New occupant to 'cleanse' Traficant suite with ritual

Rep. Steven C. LaTourette, a Madison Republican who was one of Traficant's closest friends in Congress, said the purifying ceremony is offensive.
WASHINGTON -- Tucked away in a corner of the vast Rayburn House Office Building, Suite 2446 played a prominent role in James Traficant's congressional career.
He would sometimes sleep in his Capitol Hill office, and when his colleagues voted last July to expel him from Congress, Traficant hauled some of the office's government-owned furniture with him back to Ohio.
Now the new tenant of 2446 Rayburn is trying to rid the office of Traficant's taint.
Democratic Rep. Earl Blumenauer of Oregon, whose staff moved into the suite in December, is inviting lawmakers and congressional staff to attend a "cleansing ritual on the office" later this month in an effort to formally end Traficant's legacy.
"Toupees, leisure suits, prison or Trekkie garb optional," the invitations say in mock tribute to Traficant, who had occupied the office since 1993. He was notorious for strewing his retro clothes around the office before being sentenced to eight years in federal prison for racketeering, bribery and other felonies.
The invitations, which were sent to dozens of offices in the Rayburn building, feature a photo of Blumenauer wielding a two-by-four that is inscribed with the words "Bangin' Away in D.C." The photo is modeled on a similar image that had been displayed prominently on Traficant's congressional Web site.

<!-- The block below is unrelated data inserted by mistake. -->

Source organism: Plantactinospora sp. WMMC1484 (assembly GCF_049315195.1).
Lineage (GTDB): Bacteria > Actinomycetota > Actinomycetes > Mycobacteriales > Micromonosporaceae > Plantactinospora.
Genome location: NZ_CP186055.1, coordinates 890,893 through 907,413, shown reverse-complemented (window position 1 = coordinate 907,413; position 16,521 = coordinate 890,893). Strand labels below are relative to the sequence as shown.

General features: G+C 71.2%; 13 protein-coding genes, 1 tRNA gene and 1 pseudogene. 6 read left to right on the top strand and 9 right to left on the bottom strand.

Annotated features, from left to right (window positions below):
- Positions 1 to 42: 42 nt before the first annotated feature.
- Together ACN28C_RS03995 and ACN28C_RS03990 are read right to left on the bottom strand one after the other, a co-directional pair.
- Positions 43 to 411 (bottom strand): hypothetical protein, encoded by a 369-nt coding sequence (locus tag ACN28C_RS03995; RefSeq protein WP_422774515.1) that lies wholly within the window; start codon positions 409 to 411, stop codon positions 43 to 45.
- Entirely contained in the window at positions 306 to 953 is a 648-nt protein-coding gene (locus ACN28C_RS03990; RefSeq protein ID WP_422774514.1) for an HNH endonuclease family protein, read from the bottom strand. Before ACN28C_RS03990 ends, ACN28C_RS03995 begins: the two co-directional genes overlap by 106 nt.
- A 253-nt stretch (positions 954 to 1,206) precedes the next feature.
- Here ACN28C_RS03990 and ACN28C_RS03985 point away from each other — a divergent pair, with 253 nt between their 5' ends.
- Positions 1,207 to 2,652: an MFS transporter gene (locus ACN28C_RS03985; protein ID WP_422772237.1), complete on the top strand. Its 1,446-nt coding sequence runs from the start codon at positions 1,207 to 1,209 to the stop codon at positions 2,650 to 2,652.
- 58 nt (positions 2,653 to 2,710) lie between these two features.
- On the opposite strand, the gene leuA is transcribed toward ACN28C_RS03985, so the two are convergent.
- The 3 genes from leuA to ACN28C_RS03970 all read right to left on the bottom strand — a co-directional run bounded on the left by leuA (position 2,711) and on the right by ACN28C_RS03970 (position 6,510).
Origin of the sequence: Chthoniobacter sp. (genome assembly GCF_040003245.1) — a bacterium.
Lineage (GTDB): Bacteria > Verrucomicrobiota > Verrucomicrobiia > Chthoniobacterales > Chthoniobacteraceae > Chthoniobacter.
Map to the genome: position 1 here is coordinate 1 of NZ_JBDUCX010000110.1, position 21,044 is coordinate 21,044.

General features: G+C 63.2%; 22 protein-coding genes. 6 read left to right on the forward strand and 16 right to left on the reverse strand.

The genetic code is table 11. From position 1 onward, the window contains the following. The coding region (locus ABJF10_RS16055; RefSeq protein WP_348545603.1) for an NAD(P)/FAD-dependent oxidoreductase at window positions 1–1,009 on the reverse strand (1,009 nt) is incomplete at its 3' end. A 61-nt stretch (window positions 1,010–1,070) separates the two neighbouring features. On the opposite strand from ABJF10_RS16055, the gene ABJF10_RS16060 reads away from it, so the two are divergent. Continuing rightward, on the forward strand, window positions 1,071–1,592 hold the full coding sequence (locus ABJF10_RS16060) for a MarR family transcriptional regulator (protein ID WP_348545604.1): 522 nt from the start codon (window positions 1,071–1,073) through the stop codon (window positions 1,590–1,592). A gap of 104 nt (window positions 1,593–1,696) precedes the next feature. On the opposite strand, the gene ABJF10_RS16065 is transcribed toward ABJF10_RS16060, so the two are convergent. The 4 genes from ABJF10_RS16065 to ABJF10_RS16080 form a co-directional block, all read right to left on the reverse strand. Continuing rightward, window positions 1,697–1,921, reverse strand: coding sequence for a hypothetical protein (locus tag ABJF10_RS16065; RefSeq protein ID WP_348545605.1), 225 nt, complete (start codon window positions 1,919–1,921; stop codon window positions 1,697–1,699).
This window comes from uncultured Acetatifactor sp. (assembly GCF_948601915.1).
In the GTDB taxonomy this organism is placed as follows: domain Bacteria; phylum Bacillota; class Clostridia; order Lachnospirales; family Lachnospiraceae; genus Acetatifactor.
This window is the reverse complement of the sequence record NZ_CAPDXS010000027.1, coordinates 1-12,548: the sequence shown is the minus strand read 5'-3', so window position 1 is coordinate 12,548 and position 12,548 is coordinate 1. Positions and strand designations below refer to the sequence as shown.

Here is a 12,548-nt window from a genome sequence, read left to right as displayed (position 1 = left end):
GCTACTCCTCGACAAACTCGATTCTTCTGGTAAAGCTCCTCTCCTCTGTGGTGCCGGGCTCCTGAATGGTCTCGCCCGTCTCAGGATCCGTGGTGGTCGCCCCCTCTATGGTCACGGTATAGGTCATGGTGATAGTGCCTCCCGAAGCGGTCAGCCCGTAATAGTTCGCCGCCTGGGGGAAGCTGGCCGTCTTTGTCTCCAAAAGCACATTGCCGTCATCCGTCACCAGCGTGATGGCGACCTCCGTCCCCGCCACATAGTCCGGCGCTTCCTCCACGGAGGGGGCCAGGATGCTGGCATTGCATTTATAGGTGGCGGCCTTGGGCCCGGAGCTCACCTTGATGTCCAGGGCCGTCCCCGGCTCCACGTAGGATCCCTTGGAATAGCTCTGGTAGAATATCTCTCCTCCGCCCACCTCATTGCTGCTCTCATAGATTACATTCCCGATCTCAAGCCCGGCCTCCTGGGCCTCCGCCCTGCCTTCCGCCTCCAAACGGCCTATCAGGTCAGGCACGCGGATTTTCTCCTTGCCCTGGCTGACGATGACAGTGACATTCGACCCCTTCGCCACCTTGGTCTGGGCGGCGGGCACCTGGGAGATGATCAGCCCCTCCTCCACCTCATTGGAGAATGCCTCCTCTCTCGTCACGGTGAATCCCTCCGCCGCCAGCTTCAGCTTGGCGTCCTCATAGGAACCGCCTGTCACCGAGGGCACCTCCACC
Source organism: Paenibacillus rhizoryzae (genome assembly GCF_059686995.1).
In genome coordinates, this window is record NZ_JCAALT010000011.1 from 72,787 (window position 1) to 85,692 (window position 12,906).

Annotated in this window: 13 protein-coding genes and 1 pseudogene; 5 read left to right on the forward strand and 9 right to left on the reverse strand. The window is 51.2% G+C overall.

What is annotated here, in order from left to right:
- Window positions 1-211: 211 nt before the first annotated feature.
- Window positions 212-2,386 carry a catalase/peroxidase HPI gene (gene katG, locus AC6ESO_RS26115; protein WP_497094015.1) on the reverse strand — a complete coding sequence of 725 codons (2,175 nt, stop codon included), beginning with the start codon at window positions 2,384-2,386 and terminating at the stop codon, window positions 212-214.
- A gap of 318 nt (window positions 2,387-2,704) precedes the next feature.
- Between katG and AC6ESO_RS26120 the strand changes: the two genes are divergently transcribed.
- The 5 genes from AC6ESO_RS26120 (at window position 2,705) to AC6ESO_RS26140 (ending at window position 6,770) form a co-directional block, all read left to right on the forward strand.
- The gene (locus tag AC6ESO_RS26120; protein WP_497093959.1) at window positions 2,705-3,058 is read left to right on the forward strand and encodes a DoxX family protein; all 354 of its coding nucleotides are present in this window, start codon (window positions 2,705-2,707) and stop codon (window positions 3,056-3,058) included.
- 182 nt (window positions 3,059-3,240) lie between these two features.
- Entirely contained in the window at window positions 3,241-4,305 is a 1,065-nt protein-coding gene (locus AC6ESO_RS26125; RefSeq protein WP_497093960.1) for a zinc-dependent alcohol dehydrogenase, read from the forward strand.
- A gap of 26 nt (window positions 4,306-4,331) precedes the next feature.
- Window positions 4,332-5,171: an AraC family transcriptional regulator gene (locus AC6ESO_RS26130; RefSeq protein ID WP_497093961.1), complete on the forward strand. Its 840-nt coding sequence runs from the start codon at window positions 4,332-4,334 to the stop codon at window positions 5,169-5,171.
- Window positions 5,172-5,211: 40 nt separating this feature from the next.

Blumenauer himself has a reputation for quirkiness. He has a penchant for bowties and is often seen riding his bike around Capitol Hill.
For the most part, staffers who work on the fourth floor of Rayburn near Traficant's old stomping grounds said that the "purifying ceremony" -- like the ex-congressman himself -- sounded bizarre but entertaining.
"It's all done in fun," said Nick Martinelli, who works for Rep. Corrine Brown (D-Fla.) in Rayburn 2444, next door to Blumenauer's new office. "At this point in time, Jim is certainly a national figure in the humor department. After this party here, it'll all be over for the Traficant-related shenanigans."
Not everyone, however, found it so amusing. Two Youngstown natives who work in Rayburn for non-Ohio lawmakers said the Traficant jokes were beginning to get a little stale.
Rep. Steven C. LaTourette, a Madison Republican who was one of Traficant's closest friends in Congress, said the purifying ceremony is offensive.
"I think he should maybe rethink this and find a better use of his time," LaTourette said. "I do find it to be offensive."
"Mr. Traficant was convicted, he's serving eight years, and I don't really think that that's a joke. And to invite people to wear prison garb or leisure suits, I think that crosses the line," LaTourette continued. "I think it's beneath Congressman Blumenauer."
LaTourette, whose Rayburn office is around the corner from Blumenauer's, added that his office did not receive an invitation to the ceremony, which is scheduled for Jan. 29. "I guess that's probably by design," he said. "We're from Ohio and we have manners and we're not going to go to a place where we're not invited."
Blumenauer spokesman Tom Markgraf said the party would go on, notwithstanding LaTourette's complaints. The main reason the office is holding the party, Markgraf said, is that 2446 Rayburn once belonged to then-Rep. Les AuCoin, the Democrat who was the dean of Oregon's congressional delegation.
"We're sorry if Congressman LaTourette is upset," Markgraf said. Traficant "was an infamous fellow, but what we're really celebrating is that it's Congressman AuCoin's office and now we've got it back."

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